[Return to index page]

The Carbis family and Edwin John Carbis (1883 - 1916)

[Photo by David Martin, from Find a Grave.

I visited Baldhu churchyard
in the mid-1950s with my great-aunt Ruby Dunn  and she showed me this stone commemorating a member of her family killed in the First World War. I had no clear idea of his identity until now, in 2014.

Lance Corporal Edwin John Carbis of the 'D' Company of the 24th Batallion of the Royal Fusiliers was a cousin of my great aunt Ruby and of Frances Ellen (my paternal grandmother). He was born in Kea in 1883, a son of Ellen Eliza Carbis, who was a sister of my great-grandfather William Bennett Dunn. His mother was born in 1858 in Scotland but came to Baldhu to find a spouse, like her other siblings. Her husband William Carbis died in Tomperrow, Chacewater,  on November 11, 1891, aged only 38 (so born in c1853).  She died in Truro on January 3, 1914, aged 56, and was buried with her husband in Baldhu churchyard. (Photo below)

This memorial on their grave (above) commemorate
s their son Edwin John Carbis, who went to fight in France on November 15, 1915 and was killed one year later

The Battle of the Somme took place between 1 July and 18 November 1916 on either side of the River Somme in France. The Battle of the Ancre 13–18 November 1916 (where Edwin John was killed) was the final large British attack of the Battle of the Somme in 1916, before the winter weather forced a pause in British attacks. He was killed on Monday, November 13, 1916, the first day of the attack aiming to recapture the village of Beaumont Hamel. He has no marked grave, his name is inscribed on the memorial at Thiepval to all those who went missing in action, swallowed by the terrible mud or blown to smithereens.

At the end of the war he was posthumously awarded the standard 3 medals awarded to almost all combatants: the Victory, the British and the 1914-15 Star. (These three medals were sometimes irreverently referred to as Pip, Squeak and Wilfred with Pip representing the Star; Squeak represented the British War Medal; and Wilfred represented the Victory Medal.)
Edwin John's father William Carbis  was born in 1853, the son of the tin miner William Carbis who died February 21, 1901, aged 73, and was buried in Baldhu in the same grave as his wife Harriett who had died earlier, on March 11, 1893 (photo below). A
t the 1861 Census, this older William Carbis was working as a tin miner aged 33, so born around 1828,  living in "Crop Lanes" in Kea (but in the ecclesiastical parish of Chacewater) with his wife Harriet (Barrett) aged 33, his son William aged 8, and another son, John, aged 1. William Carbis the elder was born in Kenwyn, Truro, but his wife and children were all born in Kea. The 1881 Census records the name of the neighbourhood where they were living as Tomperrow. It was part of the 'ecclesiastical paris' of Chacewater but inside the civil parish of Kenwyn.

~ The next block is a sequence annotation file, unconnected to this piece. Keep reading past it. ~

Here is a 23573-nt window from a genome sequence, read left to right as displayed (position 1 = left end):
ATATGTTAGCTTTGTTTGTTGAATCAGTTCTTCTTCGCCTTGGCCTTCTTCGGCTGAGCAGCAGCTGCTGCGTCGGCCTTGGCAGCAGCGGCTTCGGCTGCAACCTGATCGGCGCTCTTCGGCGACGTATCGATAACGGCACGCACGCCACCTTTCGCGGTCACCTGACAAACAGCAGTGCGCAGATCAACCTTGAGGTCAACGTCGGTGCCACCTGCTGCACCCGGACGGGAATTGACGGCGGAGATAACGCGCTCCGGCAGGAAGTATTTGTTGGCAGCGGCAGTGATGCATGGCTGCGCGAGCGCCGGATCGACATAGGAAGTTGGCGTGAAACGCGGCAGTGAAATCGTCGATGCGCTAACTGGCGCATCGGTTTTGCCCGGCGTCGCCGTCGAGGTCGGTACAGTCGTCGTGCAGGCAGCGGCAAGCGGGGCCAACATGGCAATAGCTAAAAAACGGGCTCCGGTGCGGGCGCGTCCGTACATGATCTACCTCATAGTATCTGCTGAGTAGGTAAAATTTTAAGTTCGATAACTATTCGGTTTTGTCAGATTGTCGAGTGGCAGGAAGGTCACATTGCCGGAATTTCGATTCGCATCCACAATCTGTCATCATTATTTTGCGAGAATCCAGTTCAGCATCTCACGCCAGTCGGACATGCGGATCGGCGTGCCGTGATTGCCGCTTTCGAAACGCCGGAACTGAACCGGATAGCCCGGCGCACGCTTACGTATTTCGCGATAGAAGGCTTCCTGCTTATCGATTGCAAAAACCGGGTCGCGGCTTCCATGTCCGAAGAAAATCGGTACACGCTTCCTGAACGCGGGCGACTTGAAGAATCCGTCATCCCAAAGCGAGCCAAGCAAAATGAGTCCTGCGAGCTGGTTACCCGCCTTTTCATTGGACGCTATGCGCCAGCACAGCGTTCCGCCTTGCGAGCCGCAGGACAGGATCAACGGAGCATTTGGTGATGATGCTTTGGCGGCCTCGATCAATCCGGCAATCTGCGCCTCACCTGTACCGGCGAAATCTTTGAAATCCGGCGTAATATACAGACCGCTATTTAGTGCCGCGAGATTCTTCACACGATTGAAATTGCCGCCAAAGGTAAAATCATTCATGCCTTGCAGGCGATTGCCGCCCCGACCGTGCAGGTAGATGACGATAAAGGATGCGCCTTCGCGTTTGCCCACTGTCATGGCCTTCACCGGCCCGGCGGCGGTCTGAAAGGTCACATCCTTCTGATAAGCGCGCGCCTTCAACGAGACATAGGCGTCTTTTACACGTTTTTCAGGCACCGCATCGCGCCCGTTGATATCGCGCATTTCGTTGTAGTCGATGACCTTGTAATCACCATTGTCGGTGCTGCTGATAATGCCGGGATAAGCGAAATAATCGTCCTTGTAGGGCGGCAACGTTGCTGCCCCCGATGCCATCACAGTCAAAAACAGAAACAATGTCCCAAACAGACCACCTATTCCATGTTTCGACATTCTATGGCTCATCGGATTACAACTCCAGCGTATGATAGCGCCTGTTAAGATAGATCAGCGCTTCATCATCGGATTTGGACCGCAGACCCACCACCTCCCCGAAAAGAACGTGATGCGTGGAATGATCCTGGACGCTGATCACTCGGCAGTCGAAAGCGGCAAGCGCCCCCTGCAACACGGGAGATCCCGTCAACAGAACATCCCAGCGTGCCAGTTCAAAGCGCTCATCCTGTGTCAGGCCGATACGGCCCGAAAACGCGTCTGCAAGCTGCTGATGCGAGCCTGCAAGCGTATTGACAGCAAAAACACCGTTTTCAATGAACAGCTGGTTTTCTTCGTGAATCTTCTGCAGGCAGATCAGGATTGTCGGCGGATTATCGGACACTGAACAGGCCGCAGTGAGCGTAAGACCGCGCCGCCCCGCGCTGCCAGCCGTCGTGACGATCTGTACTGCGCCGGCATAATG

William Carbis junior lived for many years as manager of gold mines in Charters Towers (Queensland) and at some point brought
his family to Australia, but only his last son was born in Australia. Falling ill with 'consumption' (TB) he returned to Cornwall and from there sent for his family, who were at sea when he died.

The life and death of William Carbis

The Australian career and early death of William Carbis junior are explained by an obituary printed on page 13 of the Northern Mining Register dated Wednesday 18 November, 1891:

It is with regret that we have to record the fact of the decease of Mr William Carbis, the sad event having taken place late last week, at his parent's residence, near Chacewater, Cornwall. Mr. Carbis was, until declining health caused him to resign the appointment, the manager of the Mills' United Gold Mines. He had previously held the position of manager in other mines on the goldfield, and had also carried through many large contracts. In all his business relations he held the entire confidence of the directors of the companies he represented, and was popular with the miners under his control. When Mr Carbis left Charters Towers some months ago, in order to try the effect of a sea voyage; his intention was to return, so his wife and children remained here. His complaint, however, consumption, being in no wise abated, he wrote for his family to join him, and they accordingly left here about a fortnight ago, and. are passengers by the Orizaba. Poor Carbis had a host of friends, who lament his loss, and deeply sympathise with his widow in her sad bereavement.

The Northern Mining Register was the weekly edition of the daily Northern Miner, published in Charters Towers, Northern Queensland. There is a photo on that Wikipedia page of the mines in 1890.

At the 1901 Census, (PDF file) the widowed Ellen Carbis (43, "born in Scotland") was living in a house in Daniell Street, Truro, together with her children: Florence Carbis (20, "teaching Elem. School" born at Kea), Edwin Carbis (17, Grocer’s Assistant, born at Kea), Albert Carbis (15, apprentice, House furnishing, born in South Australia) and her mother Mary Ann Dunn (81, "living on own means").
By the 1911 Census, only Edwin John, still single at 27, was living in 1a Harrison Terrace, Truro, with his mother and a servant. He was working as a Grocer. From there he went to war. His name is inscribed on the Truro War Memorial in Truro's Boscawen Street.

The gravestone of Edwin's paternal grandparents.   Photo by David Martin from Find a Grave.

The gravestone of Edwin's parents. William died in his parents' home in Tomperrow, Chacewater. 
Photo by David Martin from Find a Grave.

The mud and barbed wire at Beaumont Hamel at the time of the battle.

The memorial to those with no grave at Thiepval.

Truro War Memorial in Boscawen Street.

Edwin Carbis on the Truro War Memorial